WASHINGTON - According to a report provided by Prince George's County Public Schools, the state already investigated a complaint that the schools CEO was forcing educators to change grades to boost the graduation rate.
Schools CEO Dr. Kevin Maxwell and the majority of the school board point to the fact the investigation found no wrongdoing and the case was closed. But there are questions about how the investigation was conducted and who was interviewed.
The report says that in July of 2016, the U.S. Department of Education received an anonymous complaint alleging Maxwell "had forced educators to change grades of ninth and twelfth grade students to boost the promotion and graduation rates."
It says the Maryland state superintendent had a discussion by phone with Dr. Maxwell. Then in December, the Maryland State Department of Education received a call from the federal department requesting a more formal investigation put in writing.
In December, an academic officer from the state met with Dr. Maxwell and according to her report, "asked him to identify others with whom I could talk to."
Maxwell then set up a meeting with four district staffers: an instructional director, a data management and strategy analyst, a special project officer and a deputy superintendent. The investigator said she spent several hours doing interviews.
"Each of the persons with whom I spoke was very proud of the work being done in the school system," the report reads.
It goes on to say, "None of the individuals recalled any situations for which there had been complaints that grades had been changed nor had they ever heard Dr. Maxwell indicate that anyone had to change grades."
The report concluded that "there was nothing done to indicate grades had been manipulated nor that bullying had been used" to promote or graduate students.
The U.S. Department of Education responded, saying the investigation was satisfactory and that it "considers this matter closed."
Board member David Murray, one of four board members who recently called for a state corruption probe, says the report is no smoking gun.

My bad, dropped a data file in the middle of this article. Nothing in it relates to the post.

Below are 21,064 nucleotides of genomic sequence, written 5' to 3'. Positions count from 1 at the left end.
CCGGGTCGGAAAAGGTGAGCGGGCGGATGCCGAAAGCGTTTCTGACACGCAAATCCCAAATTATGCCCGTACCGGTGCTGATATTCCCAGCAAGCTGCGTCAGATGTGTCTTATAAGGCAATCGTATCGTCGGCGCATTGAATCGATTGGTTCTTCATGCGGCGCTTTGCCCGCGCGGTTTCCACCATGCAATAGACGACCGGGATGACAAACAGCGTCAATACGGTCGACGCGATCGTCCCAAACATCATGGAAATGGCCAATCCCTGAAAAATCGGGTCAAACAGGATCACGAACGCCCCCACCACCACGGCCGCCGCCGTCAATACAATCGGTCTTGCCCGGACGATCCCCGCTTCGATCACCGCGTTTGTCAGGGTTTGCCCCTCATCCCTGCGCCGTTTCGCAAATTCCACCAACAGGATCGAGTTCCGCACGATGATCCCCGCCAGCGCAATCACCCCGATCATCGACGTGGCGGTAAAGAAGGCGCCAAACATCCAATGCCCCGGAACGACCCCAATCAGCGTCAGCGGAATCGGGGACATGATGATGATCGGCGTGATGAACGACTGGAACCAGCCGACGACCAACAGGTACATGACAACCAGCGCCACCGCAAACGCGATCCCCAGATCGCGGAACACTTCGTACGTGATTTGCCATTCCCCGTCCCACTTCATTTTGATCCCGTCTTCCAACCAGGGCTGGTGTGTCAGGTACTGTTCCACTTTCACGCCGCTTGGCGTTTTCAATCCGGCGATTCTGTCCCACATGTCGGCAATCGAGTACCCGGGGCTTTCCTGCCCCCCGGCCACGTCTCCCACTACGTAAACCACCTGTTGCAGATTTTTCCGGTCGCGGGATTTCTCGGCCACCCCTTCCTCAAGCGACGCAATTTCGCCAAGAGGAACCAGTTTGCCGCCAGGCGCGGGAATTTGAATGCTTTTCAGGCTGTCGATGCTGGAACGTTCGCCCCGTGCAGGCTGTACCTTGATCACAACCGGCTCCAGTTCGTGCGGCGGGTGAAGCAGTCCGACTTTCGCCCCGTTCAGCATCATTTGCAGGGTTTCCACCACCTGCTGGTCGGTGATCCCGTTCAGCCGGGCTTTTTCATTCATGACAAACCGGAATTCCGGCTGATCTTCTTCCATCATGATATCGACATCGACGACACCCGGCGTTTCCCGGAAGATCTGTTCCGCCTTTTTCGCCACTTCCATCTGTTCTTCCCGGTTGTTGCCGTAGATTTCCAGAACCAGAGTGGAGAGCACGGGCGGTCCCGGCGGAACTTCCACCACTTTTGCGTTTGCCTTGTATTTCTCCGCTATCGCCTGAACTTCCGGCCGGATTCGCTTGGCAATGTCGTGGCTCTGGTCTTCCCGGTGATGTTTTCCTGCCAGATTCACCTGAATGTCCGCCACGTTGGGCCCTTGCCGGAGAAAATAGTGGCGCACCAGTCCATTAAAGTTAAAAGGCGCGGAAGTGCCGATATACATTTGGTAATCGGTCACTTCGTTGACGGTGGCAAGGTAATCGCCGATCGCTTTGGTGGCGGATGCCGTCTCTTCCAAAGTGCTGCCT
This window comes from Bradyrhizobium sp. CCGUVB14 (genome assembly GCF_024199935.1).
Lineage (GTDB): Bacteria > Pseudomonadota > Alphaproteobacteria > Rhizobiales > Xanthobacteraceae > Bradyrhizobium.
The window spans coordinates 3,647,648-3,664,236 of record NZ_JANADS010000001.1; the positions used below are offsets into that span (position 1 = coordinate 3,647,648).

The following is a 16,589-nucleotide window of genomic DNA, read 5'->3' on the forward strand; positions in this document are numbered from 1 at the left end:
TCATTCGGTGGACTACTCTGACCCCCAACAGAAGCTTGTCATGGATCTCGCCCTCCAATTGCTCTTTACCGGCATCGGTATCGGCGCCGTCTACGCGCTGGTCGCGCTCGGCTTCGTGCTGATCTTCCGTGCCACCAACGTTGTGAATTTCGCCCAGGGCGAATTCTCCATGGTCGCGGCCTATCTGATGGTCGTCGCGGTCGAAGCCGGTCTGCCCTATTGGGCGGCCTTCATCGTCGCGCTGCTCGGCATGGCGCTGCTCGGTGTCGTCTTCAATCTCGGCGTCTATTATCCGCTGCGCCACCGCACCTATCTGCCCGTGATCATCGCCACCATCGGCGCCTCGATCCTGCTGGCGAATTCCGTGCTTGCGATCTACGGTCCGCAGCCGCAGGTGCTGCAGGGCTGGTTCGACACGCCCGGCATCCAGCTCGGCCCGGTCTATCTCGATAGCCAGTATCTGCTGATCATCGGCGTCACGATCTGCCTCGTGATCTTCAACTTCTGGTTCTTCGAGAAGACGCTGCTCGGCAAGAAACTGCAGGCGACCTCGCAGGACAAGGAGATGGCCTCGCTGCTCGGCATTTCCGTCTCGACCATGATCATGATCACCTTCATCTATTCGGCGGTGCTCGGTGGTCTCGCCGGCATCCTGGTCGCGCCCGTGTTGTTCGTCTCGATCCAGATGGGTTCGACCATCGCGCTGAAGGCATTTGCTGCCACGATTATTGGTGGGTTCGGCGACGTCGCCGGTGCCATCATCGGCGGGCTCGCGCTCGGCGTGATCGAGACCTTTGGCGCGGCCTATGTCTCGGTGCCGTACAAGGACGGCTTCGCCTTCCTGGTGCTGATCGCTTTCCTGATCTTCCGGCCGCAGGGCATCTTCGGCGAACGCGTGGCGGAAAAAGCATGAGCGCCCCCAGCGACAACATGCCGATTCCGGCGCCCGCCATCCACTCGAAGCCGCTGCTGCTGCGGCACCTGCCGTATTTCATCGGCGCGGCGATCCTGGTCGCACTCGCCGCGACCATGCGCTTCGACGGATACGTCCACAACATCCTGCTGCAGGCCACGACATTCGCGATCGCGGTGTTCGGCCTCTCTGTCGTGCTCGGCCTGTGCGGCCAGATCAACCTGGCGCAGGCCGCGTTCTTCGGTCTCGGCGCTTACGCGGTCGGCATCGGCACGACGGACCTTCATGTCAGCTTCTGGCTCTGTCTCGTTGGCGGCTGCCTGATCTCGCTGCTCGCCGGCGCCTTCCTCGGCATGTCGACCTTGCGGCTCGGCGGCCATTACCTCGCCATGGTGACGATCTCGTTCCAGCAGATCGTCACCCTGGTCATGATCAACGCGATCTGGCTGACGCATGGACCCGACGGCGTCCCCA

"I think that prior investigation actually makes it worse," Murray said. "Because the superintendent did not notify the board that we were under investigation for something so serious, so that brings a lot of questions to my mind. Additionally, the investigation, as you know, was very limited in scope. It didn't talk to anyone that is in schools, it didn't talk to people who actually have knowledge of the issues."
Murray and board members Edward Burroughs, Raaheela Ahmed and student member Juwan Blocker sent a letter to Maryland Gov. Larry Hogan saying that whistleblowers at almost every level in the school system "have clear and convincing evidence that PGCPS has graduated hundreds of students who did not meet the Maryland State Department of Education graduation requirements."
Murray said he has seen proof and spoken to a number of whistleblowers.
"I've heard it from people at all levels, from administrators to assistant principals, from teachers to parents, to the students themselves," he said.
Maxwell has denied the claims and called them "politically motivated."
"This was educationally motivated," Murray said. "What we're talking about is getting the best education for our kids. This doesn't have to do with politics."
Board Chair Segun Eubanks and eight other board members wrote a letter to citizens standing with Maxwell.
"We trust and believe in our students and our staff and believe that when all is said and done, we'll find out that our students who graduated did so because they worked hard and because they were supported well by their administrators," Eubanks said.
In the letter, they questioned why their colleagues went to the state instead of bringing the claims to the attention of the rest of the board.
"It's just unfortunate that now it's outside of the organization, and we have to now spend time to reverse these allegations. It's just unfortunate," said board member Sonia Williams.
When asked if the board needed to reverse the allegations or look into them, she referenced the state investigation already completed.
Murray said the response from the rest of the board is why he wanted to take the investigation to the governor.
"That really gets back to the entire point which is, I think we are more concerned with looking good than being good," Murray said. "You know, they wrote their letter proclaiming innocence before any of the facts were out, before we heard from any whistleblowers. So if we're really having an open mind, we should be waiting for the evidence to come out before we're drawing a conclusion."
FOX 5 reached out to the Maryland State Department of Education about the prior investigation and asked whether the department will launch a new one.
"Unfortunately we are not commenting on any of these issues at this time. Please feel free to check back at a later date for any updates," said Maryland State Department of Education spokeswoman Samantha Foley in an email.
FOX 5 has been requesting an interview with Dr. Maxwell since last week.
Also Tuesday, a group of high school principals released a letter denying fraud allegations.
"The accusations are insulting to the professionals throughout Prince George's County Schools who have dedicated themselves to educating high school students and supporting their success," it reads in part.
There is a Prince George's County school board meeting scheduled for Thursday.